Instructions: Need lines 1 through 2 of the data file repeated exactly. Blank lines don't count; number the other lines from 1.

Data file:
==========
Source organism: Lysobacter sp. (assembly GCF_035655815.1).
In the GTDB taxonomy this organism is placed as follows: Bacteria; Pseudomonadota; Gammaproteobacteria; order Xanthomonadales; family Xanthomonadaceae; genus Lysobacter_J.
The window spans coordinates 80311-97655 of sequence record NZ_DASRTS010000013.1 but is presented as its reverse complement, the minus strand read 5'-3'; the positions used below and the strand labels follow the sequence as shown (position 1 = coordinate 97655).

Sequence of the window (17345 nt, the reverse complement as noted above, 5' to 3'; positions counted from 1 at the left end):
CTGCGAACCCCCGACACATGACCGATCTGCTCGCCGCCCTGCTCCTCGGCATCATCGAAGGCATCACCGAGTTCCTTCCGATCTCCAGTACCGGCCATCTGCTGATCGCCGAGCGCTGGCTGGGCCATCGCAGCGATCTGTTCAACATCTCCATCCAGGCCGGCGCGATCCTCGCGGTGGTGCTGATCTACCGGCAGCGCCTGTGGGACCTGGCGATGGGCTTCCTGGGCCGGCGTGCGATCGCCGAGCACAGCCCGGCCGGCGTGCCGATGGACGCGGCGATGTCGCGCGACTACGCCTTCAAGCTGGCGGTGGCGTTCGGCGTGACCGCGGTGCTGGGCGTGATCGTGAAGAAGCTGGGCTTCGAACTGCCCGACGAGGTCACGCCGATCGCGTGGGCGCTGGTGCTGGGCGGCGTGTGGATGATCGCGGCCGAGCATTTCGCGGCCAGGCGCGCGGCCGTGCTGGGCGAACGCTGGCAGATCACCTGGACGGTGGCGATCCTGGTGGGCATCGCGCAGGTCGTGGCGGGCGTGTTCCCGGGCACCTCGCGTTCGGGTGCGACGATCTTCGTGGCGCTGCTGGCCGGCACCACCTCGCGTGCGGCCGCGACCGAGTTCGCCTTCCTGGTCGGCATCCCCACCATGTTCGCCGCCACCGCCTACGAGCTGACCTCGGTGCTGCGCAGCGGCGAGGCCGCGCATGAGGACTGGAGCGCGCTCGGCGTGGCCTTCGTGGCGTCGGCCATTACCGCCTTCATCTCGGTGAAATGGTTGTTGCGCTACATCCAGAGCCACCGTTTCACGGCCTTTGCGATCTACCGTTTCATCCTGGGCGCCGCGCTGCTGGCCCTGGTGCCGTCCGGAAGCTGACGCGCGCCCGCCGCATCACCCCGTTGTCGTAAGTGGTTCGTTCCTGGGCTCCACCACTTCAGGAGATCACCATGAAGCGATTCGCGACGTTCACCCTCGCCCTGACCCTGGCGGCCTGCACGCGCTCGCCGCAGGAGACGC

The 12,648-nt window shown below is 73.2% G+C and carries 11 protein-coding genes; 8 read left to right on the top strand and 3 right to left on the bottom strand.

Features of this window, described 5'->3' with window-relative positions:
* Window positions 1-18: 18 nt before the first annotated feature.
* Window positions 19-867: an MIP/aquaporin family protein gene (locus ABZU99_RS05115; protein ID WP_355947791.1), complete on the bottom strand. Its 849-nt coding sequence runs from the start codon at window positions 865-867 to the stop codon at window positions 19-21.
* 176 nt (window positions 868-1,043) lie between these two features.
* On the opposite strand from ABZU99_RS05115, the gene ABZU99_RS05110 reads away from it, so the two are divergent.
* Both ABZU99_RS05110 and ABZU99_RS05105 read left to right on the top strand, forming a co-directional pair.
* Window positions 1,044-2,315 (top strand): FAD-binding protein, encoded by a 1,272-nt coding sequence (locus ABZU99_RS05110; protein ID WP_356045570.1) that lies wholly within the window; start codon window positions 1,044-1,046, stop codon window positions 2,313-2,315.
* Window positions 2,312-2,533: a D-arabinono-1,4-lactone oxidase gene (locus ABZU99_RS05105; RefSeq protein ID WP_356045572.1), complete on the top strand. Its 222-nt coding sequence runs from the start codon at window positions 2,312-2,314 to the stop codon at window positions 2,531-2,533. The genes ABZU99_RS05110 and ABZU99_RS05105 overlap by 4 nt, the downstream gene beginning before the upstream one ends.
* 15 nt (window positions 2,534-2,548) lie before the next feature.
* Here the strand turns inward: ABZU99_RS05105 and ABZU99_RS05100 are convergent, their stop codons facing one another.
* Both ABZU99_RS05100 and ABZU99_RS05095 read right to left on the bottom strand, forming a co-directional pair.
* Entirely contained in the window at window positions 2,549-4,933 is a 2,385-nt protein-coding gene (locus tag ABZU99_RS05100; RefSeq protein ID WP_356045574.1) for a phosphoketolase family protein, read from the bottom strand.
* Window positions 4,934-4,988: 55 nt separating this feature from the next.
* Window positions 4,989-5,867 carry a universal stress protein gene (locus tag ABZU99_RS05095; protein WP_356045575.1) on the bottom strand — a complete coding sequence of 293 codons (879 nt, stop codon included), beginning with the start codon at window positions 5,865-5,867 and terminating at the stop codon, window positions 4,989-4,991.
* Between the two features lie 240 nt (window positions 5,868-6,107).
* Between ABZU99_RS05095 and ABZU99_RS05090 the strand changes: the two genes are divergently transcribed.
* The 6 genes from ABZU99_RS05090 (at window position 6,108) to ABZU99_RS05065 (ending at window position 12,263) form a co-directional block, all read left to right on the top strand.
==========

Source organism: Lysobacter sp. (assembly GCF_035655815.1).
In the GTDB taxonomy this organism is placed as follows: Bacteria; Pseudomonadota; Gammaproteobacteria; order Xanthomonadales; family Xanthomonadaceae; genus Lysobacter_J.